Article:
“We need to create our own jobs or we will go hungry,” she says. “Because we are in a big, big problem.”
It was partly to address such anxieties that the government launched the Youth Livelihood Program, a program to help young people start their own businesses, in January last year.
Kyateka F. Mondo, the assistant commissioner at the Ministry of Gender, Labor and Social Development, says a fund of 265 billion shillings, or around $90 million, has been set aside to be used over five years for collective loans to young people who want to start their own businesses. Each group can access approximately 12.5 million Ugandan shillings, or $4,200 to start a business without collateral, but with 5 percent interest on repayment after one year. So far, roughly 35 billion shillings have been distributed, Mondo says.
“We have young people telling us this came at the right time,” he says. “People are graduating, the job is not coming, they are saying their shoes are worn out looking for jobs and now this is redemption.”
But Rebecca Kukundakwe, who led the ActionAid study on youth unemployment as project coordinator at ActionAid International Uganda, cautions that “just giving young people a sack of money does not work.”
First, the program has an urban focus and second, many groups that accessed credit are no longer together. “Unless the government addresses the question of youth employment with systematic programming, we are sitting on a time bomb.”
A generation bereft
For Robert and Tumuhimbise, founders of the Jobless Brotherhood, intruding into public spaces with pigs is a desperate attempt to unsettle the ruling class. “We need to get their attention, to show them that we are not going to succumb to injustice,” Tumuhimbise says. “Some way, any way.”
To him, a variety of factors — corruption, nepotism, lack of reforms—have left an entire generation bereft of a right to live with dignity.
“You call yourself a graduate,’’ he says, “but you don’t have a job, you can’t dress well, you can’t sleep well, you don’t have respect.”
On Feb. 18, the two waited in the City Hall Magistrates Court,facing charges for their first protest — smuggling pigs into the parliamentary parking lot on June 17, 2014 — which was inspired by a similar action by another group in Nairobi.
The legal violations the two had been charged with included criminal trespass, interrupting the proceedings of the parliament and conspiring to commit a misdemeanor. But the duo stand by their actions.
“If I start a restaurant and I say that I’m selling very good food, and you see me eating from my neighbor’s house, would you come and eat that food?” Tumuhimbise says. “That is what is happening in Uganda. The president and his ministers send their children abroad for education, training and health care but tell us we have very good systems.”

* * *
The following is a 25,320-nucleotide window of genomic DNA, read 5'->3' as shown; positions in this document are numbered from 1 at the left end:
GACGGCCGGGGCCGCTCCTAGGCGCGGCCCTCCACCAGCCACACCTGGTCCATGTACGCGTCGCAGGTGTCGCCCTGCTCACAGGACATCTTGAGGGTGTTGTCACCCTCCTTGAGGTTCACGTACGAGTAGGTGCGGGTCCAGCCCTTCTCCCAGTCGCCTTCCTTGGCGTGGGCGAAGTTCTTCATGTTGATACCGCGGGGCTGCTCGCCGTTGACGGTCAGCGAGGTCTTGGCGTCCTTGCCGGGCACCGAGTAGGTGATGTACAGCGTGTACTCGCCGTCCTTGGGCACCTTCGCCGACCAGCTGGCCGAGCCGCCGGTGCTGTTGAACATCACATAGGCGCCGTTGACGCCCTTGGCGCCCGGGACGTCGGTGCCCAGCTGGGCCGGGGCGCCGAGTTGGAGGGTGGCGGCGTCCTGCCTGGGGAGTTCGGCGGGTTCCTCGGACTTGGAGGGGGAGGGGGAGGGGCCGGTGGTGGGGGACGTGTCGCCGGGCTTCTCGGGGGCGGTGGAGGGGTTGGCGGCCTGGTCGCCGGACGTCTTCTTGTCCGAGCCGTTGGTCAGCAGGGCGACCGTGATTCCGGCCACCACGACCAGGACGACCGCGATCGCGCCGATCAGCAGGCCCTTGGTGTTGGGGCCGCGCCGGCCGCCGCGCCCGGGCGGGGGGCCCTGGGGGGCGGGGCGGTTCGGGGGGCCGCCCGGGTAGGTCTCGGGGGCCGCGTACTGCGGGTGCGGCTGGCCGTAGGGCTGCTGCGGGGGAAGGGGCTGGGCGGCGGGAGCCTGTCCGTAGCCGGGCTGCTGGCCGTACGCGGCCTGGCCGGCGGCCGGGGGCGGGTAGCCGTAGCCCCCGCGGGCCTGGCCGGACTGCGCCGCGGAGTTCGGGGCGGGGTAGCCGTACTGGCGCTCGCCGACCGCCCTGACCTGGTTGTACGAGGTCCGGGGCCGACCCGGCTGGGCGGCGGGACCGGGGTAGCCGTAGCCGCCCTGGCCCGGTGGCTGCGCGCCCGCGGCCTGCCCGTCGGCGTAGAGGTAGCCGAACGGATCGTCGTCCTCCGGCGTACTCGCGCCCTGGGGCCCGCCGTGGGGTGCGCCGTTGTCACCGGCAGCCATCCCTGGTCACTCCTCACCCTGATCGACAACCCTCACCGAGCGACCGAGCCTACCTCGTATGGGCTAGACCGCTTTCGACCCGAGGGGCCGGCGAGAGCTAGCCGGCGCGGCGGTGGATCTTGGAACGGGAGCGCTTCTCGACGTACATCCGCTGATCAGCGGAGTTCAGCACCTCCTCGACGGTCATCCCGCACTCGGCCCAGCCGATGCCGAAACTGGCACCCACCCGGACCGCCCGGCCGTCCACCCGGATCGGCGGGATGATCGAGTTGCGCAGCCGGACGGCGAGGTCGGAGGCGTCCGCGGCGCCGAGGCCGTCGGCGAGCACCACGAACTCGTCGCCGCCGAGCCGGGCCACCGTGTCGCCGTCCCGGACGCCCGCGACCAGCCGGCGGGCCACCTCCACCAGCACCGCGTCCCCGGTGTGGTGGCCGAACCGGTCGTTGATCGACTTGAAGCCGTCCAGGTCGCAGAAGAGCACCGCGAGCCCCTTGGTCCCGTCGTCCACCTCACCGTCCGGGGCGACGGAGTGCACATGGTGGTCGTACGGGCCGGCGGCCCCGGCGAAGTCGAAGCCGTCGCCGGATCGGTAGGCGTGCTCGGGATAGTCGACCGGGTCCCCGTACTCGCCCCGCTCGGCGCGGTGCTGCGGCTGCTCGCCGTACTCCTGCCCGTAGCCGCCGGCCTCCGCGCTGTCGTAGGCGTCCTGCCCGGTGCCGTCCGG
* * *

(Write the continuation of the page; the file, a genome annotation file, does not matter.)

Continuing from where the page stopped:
Jobless Brotherhood is not the only youth group protesting unemployment or facing government crackdown. In January, six members of another advocacy group, Unemployed Youth, were arrested in Kampala for inciting violence when they were found with a brood of chickens they intended to send to Museveni as a retirement gift.
Earlier in September, three activists from the National Association of the Unemployed were arrested for conspiring to “overthrow the government.” They had planned to register unemployed youth in the country, and send a list to the government, to draw their attention to the scale of the crisis.
Billboards with Museveni, wearing his farming hat and pointing a finger to the heavens, have begun appearing around Kampala with the campaign message: 2016 Sole Candidate. The elections are expected to take place in February next year. The Jobless Brotherhood does not have a list of candidates they support in the upcoming elections.
“Movements like the Jobless Brotherhood can inform interventions only if they have a clear agenda,” says ActionAid’s Kukundakwe. “They only want to come out on the streets, and say ‘yeah, yeah, yeah.’ But what is the plan? What is that you want?”
Kukundakwe leads a group called Activista Uganda, organizing community events, workshops and talks to encourage young people to participate in political discussion. “Young people are not enthusiastic about initiating participatory actions, partly because they feel closed out of many opportunities,” she says.
But Mondo, the commissioner, says youth unemployment can’t be confronted until the country’s population growth is addressed. Between 2002 and 2014, Uganda's population increased by more than 10 million people.
“In terms of production of human beings, we are doing a great job,” he says, interrupting himself to laugh. “The issue is that the economy is not growing in tandem with the rate at which we are producing human beings ... It’s like mopping but the tap is open,” he says. “You mop and mop but you are not doing any job because the tap is open.”
Reporting for this story was supported by the International Women’s Media Foundation’s African Great Lakes Reporting Initiative.